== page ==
Miyakejima, Japan

photo of Miyakejima, Japan

Miyakejima Volcano on the Izu Islands chain south of Tokyo, Japan. Photo copyright S. Nakada, September 10, 2000. Twenty to fifty tons of sulfur dioxide gas per day are pouring from the caldera. Below is a newspaper article about the people evacuated from the island.

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Evacuated Islanders Long for Home

By JOJI SAKURAI, Copyright The Associated Press

TOKYO (AP) - Winter for Akira Tsumura was a time for rolling over icy seas in pursuit of lobster and seaweed. Now, he's spending it huddled in a government-provided shelter among the high-rises of Tokyo.

Tsumura is one of nearly 4,000 people forced by the reawakening of a volcano last summer to evacuate Miyake Island, once a lush haven for rare birds and mountain herbs, and a popular destination for divers and sport fishermen.

Six months later, it remains a no-man's land. The volcano is still spewing ash and smoke, and no one knows when the islanders will be able to go home. Government aid is running low. Lives are on hold.

"I'm happiest when I'm out on the sea and diving," the 52-year-old Tsumura said, chain-smoking in his cramped two-room apartment provided by the Tokyo metropolitan government. "It's different here. Even getting around and other daily things leave me at a loss."

The fate of the Miyake islanders, most of whom are in Tokyo shelters, is in many ways a test of how much Japan has learned from the criticism that followed botched relief efforts after the devastating 1995 earthquake in Kobe, western Japan.

Not only did a late response to the quake by both local and central government officials contribute heavily to the death toll of 6,400, but those left homeless languished in shelters for years afterward with little help to rebuild their lives.

It is a lesson Japan cannot afford to ignore.

Japan is dotted with active volcanoes and gridded with fault lines that make it one of the most disaster-prone places in the world. Last year, two eruptions caused mass evacuations, and a quake in southwest Japan damaged thousands of homes.

Experts now are even worried Mount Fuji could erupt, forcing millions to flee the Tokyo area.

Miyake's population was evacuated en masse last August after Mount Oyama, the volcano that created the island in the seas just south of Tokyo, sent huge plumes of smoke, gas and debris roiling into the sky. Oyama's last major eruption was in 1983, when lava that flowed over its western flank demolished 500 homes.

This time, damage has been so severe the government has not yet been able form a clear picture of its extent. Officials and scientists have visited the island on fact-finding missions, but the islanders have been kept away.

Miyake residents are grateful for the free lodging and government funds that provide daily sustenance. But they say the official approach is too short-sighted.

Most of the islanders are self-employed, and they have taken out huge loans to run their businesses. They will have to borrow more to start over. Without jobs in Tokyo, interest is going unpaid.

"Even last night, just fretting and adding up all the bills in my head I couldn't sleep," said Misao Aoyama, a 70-year-old vendor of kusaya, a pungent dried fish that is a Miyake delicacy. "Will I be able to pay off my debts?"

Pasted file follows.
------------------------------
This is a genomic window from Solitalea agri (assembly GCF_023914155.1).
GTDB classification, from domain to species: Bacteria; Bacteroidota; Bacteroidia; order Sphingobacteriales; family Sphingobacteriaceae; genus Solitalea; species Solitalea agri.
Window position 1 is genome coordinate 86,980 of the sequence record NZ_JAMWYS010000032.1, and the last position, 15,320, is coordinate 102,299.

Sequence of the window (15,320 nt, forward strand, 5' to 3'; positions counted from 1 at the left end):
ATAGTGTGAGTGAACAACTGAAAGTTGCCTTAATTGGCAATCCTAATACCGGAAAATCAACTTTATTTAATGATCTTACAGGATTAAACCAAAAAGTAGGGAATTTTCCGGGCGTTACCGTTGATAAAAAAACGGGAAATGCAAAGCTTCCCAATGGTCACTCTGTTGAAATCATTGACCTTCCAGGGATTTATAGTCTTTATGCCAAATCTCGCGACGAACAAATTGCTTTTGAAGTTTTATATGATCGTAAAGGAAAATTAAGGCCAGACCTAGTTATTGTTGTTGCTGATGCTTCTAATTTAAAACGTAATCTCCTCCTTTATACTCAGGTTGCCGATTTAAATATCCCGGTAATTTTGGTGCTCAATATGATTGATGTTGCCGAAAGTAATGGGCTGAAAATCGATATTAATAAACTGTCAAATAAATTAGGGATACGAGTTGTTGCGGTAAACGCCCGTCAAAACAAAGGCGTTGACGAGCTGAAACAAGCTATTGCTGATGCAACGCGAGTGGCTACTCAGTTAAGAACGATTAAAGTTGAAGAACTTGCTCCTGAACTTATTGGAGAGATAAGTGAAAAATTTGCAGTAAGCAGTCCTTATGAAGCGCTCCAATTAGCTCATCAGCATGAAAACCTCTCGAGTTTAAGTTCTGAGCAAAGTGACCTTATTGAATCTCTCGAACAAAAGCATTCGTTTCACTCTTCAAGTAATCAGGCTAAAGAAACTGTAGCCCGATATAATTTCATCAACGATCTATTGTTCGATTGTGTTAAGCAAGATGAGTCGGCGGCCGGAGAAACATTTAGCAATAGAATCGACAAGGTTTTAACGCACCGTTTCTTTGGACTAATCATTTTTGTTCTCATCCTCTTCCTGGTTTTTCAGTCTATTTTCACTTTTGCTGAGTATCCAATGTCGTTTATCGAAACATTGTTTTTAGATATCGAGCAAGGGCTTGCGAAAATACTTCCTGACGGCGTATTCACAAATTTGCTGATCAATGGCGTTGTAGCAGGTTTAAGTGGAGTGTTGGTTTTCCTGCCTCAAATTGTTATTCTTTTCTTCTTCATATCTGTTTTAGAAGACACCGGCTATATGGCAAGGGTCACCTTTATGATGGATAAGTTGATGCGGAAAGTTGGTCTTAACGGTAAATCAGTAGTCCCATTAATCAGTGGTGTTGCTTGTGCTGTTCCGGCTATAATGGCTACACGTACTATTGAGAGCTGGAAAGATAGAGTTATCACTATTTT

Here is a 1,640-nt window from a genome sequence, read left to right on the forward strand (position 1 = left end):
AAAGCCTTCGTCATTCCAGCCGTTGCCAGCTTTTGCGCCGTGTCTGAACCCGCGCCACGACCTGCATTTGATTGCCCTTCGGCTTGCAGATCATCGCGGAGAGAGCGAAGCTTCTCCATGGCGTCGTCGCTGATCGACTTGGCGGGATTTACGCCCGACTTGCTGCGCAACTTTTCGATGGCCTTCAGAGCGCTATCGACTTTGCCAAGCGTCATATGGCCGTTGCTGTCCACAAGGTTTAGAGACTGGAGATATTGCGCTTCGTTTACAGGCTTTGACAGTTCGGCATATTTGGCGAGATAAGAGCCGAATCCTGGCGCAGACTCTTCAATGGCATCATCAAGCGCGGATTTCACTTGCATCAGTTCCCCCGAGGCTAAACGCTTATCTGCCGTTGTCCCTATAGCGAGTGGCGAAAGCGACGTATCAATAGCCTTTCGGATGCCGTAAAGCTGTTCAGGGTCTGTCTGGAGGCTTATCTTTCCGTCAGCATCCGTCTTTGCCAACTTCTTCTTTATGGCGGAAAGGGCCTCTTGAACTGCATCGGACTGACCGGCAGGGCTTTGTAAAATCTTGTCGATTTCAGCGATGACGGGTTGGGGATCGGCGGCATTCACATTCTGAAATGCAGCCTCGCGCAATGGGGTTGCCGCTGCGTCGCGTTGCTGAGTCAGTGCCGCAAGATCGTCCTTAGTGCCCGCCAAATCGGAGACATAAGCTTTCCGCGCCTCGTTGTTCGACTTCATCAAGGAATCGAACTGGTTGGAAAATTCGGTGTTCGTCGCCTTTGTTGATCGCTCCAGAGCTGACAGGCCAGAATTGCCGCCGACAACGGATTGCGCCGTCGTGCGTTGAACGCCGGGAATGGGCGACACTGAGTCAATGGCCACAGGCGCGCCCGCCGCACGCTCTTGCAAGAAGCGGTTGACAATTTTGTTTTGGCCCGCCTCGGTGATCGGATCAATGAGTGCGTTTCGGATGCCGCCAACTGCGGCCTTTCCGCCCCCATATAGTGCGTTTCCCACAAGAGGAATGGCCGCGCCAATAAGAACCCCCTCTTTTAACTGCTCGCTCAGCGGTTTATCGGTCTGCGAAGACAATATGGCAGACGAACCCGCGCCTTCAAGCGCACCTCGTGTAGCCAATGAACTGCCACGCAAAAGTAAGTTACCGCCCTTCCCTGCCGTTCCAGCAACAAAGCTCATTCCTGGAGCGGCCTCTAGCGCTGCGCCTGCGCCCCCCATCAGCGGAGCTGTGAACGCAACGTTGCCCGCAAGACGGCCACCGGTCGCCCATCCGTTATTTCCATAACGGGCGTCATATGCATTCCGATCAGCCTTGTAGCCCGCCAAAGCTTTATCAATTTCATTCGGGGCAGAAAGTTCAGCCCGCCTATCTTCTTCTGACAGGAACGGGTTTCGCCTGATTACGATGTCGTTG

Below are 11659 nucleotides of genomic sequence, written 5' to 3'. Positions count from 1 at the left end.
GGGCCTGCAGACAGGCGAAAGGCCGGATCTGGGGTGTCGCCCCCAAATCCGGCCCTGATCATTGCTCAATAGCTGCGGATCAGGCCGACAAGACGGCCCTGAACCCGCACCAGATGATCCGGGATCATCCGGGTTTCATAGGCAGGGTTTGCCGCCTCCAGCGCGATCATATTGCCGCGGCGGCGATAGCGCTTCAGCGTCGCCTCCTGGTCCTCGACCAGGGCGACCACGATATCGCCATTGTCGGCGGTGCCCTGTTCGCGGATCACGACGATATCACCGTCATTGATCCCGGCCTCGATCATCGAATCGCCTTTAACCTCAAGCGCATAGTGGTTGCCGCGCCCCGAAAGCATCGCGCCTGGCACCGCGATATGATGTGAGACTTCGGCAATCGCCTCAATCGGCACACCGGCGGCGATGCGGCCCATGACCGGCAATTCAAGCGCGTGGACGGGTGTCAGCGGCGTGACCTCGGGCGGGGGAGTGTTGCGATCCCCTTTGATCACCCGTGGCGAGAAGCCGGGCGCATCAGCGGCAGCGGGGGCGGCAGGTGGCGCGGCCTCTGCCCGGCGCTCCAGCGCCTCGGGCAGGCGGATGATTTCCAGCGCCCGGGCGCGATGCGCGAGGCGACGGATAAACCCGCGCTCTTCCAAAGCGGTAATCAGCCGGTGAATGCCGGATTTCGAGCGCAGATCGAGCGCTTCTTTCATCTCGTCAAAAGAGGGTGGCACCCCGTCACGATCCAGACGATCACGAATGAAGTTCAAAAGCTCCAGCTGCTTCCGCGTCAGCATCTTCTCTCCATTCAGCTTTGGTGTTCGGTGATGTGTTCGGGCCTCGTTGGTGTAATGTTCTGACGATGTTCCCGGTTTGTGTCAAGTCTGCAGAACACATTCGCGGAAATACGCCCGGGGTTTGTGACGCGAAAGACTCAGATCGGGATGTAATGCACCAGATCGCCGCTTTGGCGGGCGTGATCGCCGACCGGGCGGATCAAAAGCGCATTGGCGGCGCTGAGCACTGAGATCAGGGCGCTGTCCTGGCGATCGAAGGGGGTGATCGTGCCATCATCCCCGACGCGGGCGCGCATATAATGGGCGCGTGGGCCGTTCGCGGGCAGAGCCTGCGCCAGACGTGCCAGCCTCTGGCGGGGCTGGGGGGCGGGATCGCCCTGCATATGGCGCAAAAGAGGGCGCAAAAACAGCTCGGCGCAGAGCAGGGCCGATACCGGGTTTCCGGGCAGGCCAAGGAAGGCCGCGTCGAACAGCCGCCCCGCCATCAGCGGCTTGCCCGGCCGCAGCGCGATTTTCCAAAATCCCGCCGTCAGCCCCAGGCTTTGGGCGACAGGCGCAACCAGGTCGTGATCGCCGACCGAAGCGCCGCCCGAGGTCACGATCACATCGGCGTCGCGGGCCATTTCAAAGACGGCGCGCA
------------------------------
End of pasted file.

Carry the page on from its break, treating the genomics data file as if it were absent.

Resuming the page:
She says that if there is one thing she wishes she had taken with her in the chaotic evacuation from the island, it's her address book. She feels ashamed she couldn't send New Year's greetings to her friends.

But there's another thing she had to leave behind: Fish. Tens of thousands of dollars worth of mackerel now rotting away in her freezer.

The central government has provided $9,000 in aid to each Miyake household and the Tokyo city government is helping with $4,500 per family. That money is barely enough to cover short-term expenses.

"I simply don't know what the solution to our problems will be when we go back," Tsumura said. "I want the government to give consideration to this."

Tsumura, who ran a printing shop on Miyake and complemented his income by fishing, says he may soon have to start thinking about finding work in Tokyo.

But as Japan's cash-strapped employers focus on slashing workers rather than hiring them, people like Tsumura who have worked for themselves all their lives have few prospects.

Minako Yamamoto, 48, said the listless life in Tokyo leaves a lot of time to fret. At night, she has recurring nightmares of the mountain she once thought of as a beloved friend.

"I run and run trying to escape the eruption, but can't," she said.

Miyake's children have also suffered.

The evacuation took place in the middle of Japan's school year, forcing Miyake's children to adjust to new curriculums and classmates while living in government-run dormitories. Many graduated in April with little idea what to do with their lives.

The government is providing little psychological care to ease stress and depression. Tokyo officials admit one of their attempts at support, a telephone counseling program, has been a failure.

"It's hardly being used," said Kenji Suzuki, the director of Tokyo's disaster prevention division. "People are simply unwilling to talk on the phone."

Suzuki said that though Tokyo has tried to learn from Kobe - updating evacuation routes and stocking up on emergency water supplies - there is only so much the government can do.

"Up to now the thinking has been that the administration is responsible for protecting the people, but now we know that's not enough," he said. "The people have to protect themselves. That's the message we're trying to get out."